Sundog basks in the wild. Photo courtesy of Jonathan Nankof, lettering by Ian Evertson

Ahead of this week’s in-store at Cambridge’s Blue Bag Records, Boston Hassle caught up with Sundog to gain some insight into his creative process and ways about the live show. Read the whole Q&A below:

BH: What setting do you find most inspiring/productive/enjoyable for writing songs?

Sundog: I write best when I am really busy and feel super stretched between lots of things. I also like writing when I have a large chunk of time to do only that. I wrote and recorded my first solo record on a farm in Montana one summer. I liked that setting.

BH: Aside from the artists you have covered, who are some of your influences?

Sundog: The music of blues musicians like Elizabeth Cotten, Joseph Spence and Charley Patton has been really important to me. Also Karen Dalton and Michael Hurley. Also Chris Weisman changed how I thought about songwriting when I first heard his music.

BH: I just checked out the Slinging live demos. The feel of those tracks sure stands apart from the solo material I heard first. Is that an ongoing band?

Sundog: Theoretically it is an ongoing band but we play very infrequently!

BH: Do you often recognize showgoers from other shows you’ve played?

Sundog: I do often recognize people from other shows; there is a pretty small community in Boston and if someone came to one show, chances are you might see them at another pretty soon. It’s not necessarily because they’ve seen me before or something, but I think the people who seek out shows end up going to a lot of them. There are some people who are seemingly at nearly every show.

BH: Do you reflect on the previous show when preparing for the next one?

Sundog: I definitely do that a bit. For a while I rarely played solo shows, but now I’m playing a bit more of them. When the solo thing was mainly a recording project I wasn’t really able to reflect on previous shows because at any given point it could have been 6 months since I’d played a solo show. Now I am starting to get to the point where I can actually think back to how certain things seemed like they were received or how certain songs worked being played consecutively and it is super helpful!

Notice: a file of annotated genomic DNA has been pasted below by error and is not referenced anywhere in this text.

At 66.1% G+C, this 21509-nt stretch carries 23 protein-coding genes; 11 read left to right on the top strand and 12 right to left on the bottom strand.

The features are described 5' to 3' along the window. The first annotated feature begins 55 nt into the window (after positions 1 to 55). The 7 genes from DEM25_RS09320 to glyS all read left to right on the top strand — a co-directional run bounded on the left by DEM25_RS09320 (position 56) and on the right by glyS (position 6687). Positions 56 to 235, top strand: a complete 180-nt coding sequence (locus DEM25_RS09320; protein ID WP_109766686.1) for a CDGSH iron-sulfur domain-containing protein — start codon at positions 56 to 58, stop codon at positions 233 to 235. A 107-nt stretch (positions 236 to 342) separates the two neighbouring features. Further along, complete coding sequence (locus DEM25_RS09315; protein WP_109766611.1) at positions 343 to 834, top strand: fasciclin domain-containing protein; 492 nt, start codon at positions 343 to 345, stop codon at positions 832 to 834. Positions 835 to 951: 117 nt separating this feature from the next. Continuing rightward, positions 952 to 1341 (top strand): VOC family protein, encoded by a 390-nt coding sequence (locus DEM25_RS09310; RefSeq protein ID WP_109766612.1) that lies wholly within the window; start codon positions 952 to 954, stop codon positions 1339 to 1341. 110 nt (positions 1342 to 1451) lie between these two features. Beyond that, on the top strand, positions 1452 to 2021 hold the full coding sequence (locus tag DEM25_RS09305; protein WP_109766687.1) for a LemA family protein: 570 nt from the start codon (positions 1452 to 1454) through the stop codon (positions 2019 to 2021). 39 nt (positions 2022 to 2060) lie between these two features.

BH: How do you choose the songs for a show?

Sundog: For a while I always chose to play the most recent and the freshest feeling of songs. I felt like always playing the songs I had just finished writing; the prospect of testing out a new song is always exciting. I’m starting to appreciate the idea of playing songs for longer periods of time, though. There’s something nice about someone knowing a song of yours because they saw you play it before, unless they didn’t like it I guess.

BH: The split is really great introduction to you and Brittle Brian for new listeners. It’s artwork is also a nice reminder of Elmer Elevator’s adventures with the dragon, and the songs do evoke that same sunshine through-the-treetops kind of feel that the novella series does.  That was the idea right? If not, well, gee I just really enjoyed seeing that image again.

Sundog: I’m glad you liked seeing the image! I have to confess that I have not read My Father’s Dragon. I know, I am a lie. Victoria (Brittle Brian) was reading it at the time and came up with the idea of that image being used. I had looked through the book and she had told me things about it, but unfortunately I know very little about Elmer Elevator’s adventures with the dragon. I should read it I think.

BH: Aside from any possible surprises so secret that they can’t be alluded to, is there anything unusual you intend for this particular show that would be worth giving specific mention of?

Sundog: I will be trying a new-more-electric set that I have only tried once before, last weekend. For forever I have played my solo shows with just an acoustic guitar and singing, only sometimes through a mic. I’ve got this sweet new electric guitar that I’m enjoying, as well as a mic, some vocal effects and a tape machine. That is all I can say, but that is all there is to say. The surprise will be the result, though not totally a surprise since you now know what it will consist of.

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